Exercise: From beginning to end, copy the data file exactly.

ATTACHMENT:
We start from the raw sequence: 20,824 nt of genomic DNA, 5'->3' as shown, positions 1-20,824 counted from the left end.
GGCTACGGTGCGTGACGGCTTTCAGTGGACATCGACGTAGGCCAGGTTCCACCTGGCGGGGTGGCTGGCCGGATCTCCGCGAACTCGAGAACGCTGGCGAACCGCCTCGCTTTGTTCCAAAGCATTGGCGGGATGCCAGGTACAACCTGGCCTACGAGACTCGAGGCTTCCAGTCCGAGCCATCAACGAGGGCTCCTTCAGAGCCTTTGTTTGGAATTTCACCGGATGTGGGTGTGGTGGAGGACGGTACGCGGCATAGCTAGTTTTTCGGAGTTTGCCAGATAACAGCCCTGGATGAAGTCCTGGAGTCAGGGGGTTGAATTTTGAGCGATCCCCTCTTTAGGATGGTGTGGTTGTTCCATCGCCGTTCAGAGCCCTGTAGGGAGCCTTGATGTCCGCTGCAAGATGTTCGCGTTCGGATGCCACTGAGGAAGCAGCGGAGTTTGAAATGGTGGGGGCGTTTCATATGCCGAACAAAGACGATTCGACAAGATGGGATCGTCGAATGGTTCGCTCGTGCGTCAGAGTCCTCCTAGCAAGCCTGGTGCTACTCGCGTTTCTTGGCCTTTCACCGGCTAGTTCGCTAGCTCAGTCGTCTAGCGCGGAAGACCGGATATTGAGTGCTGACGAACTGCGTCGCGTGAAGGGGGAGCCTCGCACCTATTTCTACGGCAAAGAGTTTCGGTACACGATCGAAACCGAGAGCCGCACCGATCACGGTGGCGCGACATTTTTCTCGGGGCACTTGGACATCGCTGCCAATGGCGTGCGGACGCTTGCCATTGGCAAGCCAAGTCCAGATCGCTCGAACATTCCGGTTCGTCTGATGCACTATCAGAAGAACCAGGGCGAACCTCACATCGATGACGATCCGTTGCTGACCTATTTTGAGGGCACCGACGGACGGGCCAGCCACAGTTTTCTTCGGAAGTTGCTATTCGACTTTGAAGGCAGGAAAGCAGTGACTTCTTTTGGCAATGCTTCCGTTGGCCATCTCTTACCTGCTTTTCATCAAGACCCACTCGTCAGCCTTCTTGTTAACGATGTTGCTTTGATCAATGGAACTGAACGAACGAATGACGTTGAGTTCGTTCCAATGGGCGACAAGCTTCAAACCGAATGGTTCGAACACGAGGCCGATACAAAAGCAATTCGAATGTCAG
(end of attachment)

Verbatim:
We start from the raw sequence: 20,824 nt of genomic DNA, 5'->3' as shown, positions 1-20,824 counted from the left end.
GGCTACGGTGCGTGACGGCTTTCAGTGGACATCGACGTAGGCCAGGTTCCACCTGGCGGGGTGGCTGGCCGGATCTCCGCGAACTCGAGAACGCTGGCGAACCGCCTCGCTTTGTTCCAAAGCATTGGCGGGATGCCAGGTACAACCTGGCCTACGAGACTCGAGGCTTCCAGTCCGAGCCATCAACGAGGGCTCCTTCAGAGCCTTTGTTTGGAATTTCACCGGATGTGGGTGTGGTGGAGGACGGTACGCGGCATAGCTAGTTTTTCGGAGTTTGCCAGATAACAGCCCTGGATGAAGTCCTGGAGTCAGGGGGTTGAATTTTGAGCGATCCCCTCTTTAGGATGGTGTGGTTGTTCCATCGCCGTTCAGAGCCCTGTAGGGAGCCTTGATGTCCGCTGCAAGATGTTCGCGTTCGGATGCCACTGAGGAAGCAGCGGAGTTTGAAATGGTGGGGGCGTTTCATATGCCGAACAAAGACGATTCGACAAGATGGGATCGTCGAATGGTTCGCTCGTGCGTCAGAGTCCTCCTAGCAAGCCTGGTGCTACTCGCGTTTCTTGGCCTTTCACCGGCTAGTTCGCTAGCTCAGTCGTCTAGCGCGGAAGACCGGATATTGAGTGCTGACGAACTGCGTCGCGTGAAGGGGGAGCCTCGCACCTATTTCTACGGCAAAGAGTTTCGGTACACGATCGAAACCGAGAGCCGCACCGATCACGGTGGCGCGACATTTTTCTCGGGGCACTTGGACATCGCTGCCAATGGCGTGCGGACGCTTGCCATTGGCAAGCCAAGTCCAGATCGCTCGAACATTCCGGTTCGTCTGATGCACTATCAGAAGAACCAGGGCGAACCTCACATCGATGACGATCCGTTGCTGACCTATTTTGAGGGCACCGACGGACGGGCCAGCCACAGTTTTCTTCGGAAGTTGCTATTCGACTTTGAAGGCAGGAAAGCAGTGACTTCTTTTGGCAATGCTTCCGTTGGCCATCTCTTACCTGCTTTTCATCAAGACCCACTCGTCAGCCTTCTTGTTAACGATGTTGCTTTGATCAATGGAACTGAACGAACGAATGACGTTGAGTTCGTTCCAATGGGCGACAAGCTTCAAACCGAATGGTTCGAACACGAGGCCGATACAAAAGCAATTCGAATGTCAG